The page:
Images for Planning: Free Internet Resources

Ann Forsyth's picture

Visual communication is becoming more sophisticated in planning, however many online image sources are restricted and require payment for use. Others, such as and Google Images are extremely useful but have uneven quality and information provided about the images can be difficult to assess. While and Google Images will remain a key resource, a number of other online image databases provide more consistent metadata along with free access.

  • Irin, the news service of the United Nations Office for the Coordination of Humanitarian Affairs has wonderful, high quality images from around the world. Users wanting high resolution images need to register, but image use is free and I've had good luck getting permission to reprint photos in publications. Go to:
  • The American Memory collection in the Library of Congress has a rich collection of historical photos. Not all are digitized but if you search for a key word, then slect "gallery view" as the display option you'll see where images are available. Go to:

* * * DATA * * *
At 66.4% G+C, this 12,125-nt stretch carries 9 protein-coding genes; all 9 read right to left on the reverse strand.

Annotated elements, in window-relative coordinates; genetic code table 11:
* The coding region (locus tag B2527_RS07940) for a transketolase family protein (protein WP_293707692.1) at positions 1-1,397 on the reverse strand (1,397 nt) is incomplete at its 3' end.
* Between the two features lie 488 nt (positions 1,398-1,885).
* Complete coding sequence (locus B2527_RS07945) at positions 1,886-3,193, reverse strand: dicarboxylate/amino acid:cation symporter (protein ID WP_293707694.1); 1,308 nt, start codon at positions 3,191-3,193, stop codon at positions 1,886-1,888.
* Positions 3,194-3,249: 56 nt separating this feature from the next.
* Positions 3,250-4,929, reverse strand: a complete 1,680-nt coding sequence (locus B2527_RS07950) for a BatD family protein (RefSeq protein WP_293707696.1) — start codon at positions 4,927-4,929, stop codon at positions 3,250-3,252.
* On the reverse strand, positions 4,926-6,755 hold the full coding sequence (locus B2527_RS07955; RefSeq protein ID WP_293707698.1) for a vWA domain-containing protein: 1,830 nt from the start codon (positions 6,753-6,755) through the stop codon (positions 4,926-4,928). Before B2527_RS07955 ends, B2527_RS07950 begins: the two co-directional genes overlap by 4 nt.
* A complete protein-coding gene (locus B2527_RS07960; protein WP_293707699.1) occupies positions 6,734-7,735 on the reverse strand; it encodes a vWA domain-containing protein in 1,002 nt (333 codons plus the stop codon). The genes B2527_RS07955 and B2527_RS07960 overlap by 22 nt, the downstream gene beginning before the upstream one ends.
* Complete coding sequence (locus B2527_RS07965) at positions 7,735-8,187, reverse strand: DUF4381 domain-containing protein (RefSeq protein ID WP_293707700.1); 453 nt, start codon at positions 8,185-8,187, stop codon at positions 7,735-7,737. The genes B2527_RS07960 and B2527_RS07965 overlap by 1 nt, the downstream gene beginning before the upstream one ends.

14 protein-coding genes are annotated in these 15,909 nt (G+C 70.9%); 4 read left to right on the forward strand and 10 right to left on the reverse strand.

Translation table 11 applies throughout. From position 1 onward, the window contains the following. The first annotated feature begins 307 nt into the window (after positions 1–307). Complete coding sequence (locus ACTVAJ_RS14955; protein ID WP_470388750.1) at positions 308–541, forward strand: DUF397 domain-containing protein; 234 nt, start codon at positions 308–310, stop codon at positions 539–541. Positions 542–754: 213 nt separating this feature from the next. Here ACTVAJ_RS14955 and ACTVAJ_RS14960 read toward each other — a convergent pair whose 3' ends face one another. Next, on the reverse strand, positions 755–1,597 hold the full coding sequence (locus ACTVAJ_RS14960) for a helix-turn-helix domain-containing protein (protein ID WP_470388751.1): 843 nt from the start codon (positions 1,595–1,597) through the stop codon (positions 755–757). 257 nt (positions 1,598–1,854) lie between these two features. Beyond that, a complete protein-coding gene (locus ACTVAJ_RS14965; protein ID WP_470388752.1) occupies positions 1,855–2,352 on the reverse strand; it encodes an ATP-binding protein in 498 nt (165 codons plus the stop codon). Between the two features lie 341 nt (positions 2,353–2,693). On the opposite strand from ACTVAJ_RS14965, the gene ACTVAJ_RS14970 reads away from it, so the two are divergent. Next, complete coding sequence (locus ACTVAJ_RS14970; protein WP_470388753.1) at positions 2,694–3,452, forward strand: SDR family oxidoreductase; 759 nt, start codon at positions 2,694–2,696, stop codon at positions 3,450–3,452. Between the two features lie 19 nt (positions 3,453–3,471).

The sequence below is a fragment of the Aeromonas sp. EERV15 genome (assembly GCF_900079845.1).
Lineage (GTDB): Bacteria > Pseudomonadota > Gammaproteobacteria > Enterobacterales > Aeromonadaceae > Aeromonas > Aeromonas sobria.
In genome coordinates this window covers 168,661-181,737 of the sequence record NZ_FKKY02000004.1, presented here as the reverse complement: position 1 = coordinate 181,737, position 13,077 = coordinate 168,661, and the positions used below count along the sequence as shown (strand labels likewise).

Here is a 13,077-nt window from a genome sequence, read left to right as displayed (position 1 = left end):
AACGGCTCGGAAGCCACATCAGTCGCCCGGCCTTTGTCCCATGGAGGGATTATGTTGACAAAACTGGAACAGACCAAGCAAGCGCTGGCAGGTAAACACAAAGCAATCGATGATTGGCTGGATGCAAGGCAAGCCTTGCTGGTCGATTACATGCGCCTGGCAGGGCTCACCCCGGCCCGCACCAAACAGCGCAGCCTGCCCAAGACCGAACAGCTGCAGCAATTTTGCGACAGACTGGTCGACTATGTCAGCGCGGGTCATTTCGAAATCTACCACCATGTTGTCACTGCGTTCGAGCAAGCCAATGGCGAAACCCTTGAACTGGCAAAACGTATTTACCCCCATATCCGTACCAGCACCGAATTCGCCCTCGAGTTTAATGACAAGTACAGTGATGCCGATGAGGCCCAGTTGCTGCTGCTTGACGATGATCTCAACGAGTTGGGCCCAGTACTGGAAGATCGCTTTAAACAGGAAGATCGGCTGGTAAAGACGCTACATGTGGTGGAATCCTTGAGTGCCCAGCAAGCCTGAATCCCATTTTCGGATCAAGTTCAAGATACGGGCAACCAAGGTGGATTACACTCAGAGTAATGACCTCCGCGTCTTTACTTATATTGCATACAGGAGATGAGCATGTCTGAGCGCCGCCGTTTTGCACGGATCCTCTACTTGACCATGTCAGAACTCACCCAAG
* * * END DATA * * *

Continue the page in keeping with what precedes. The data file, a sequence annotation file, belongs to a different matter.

• The Lincoln Institute's new web site on Visual Tools for Planners, under the direction of Lew Hopkins, has handy examples of planning graphics. It seems to be still under development but could become a key resource. See:
  • Another great source for ideas about finding images is the blog of Karen Brummand, the digital image instruction guru at Cornell. While some images she lists are restricted, her blog illustrates her great resourcefulness in locating images on the web. The digital image section and a special list on global cities are both useful.

Some of my earlier posts have pointed to video and film resources available online as well as planning scholarship available for free. In upcoming months I'll be investigating various topics related to how planners communicate, including more on visual communication.

Ann Forsyth is professor of Urban Planning at Harvard University.



Another Resource: NYPL Map Rectifier

Your readers might like to know about a really great tool that the New York Public Library has built to match up its collection of historical maps to present-day maps: the "Map Rectifier." Here's the URL:

--Joan Starr
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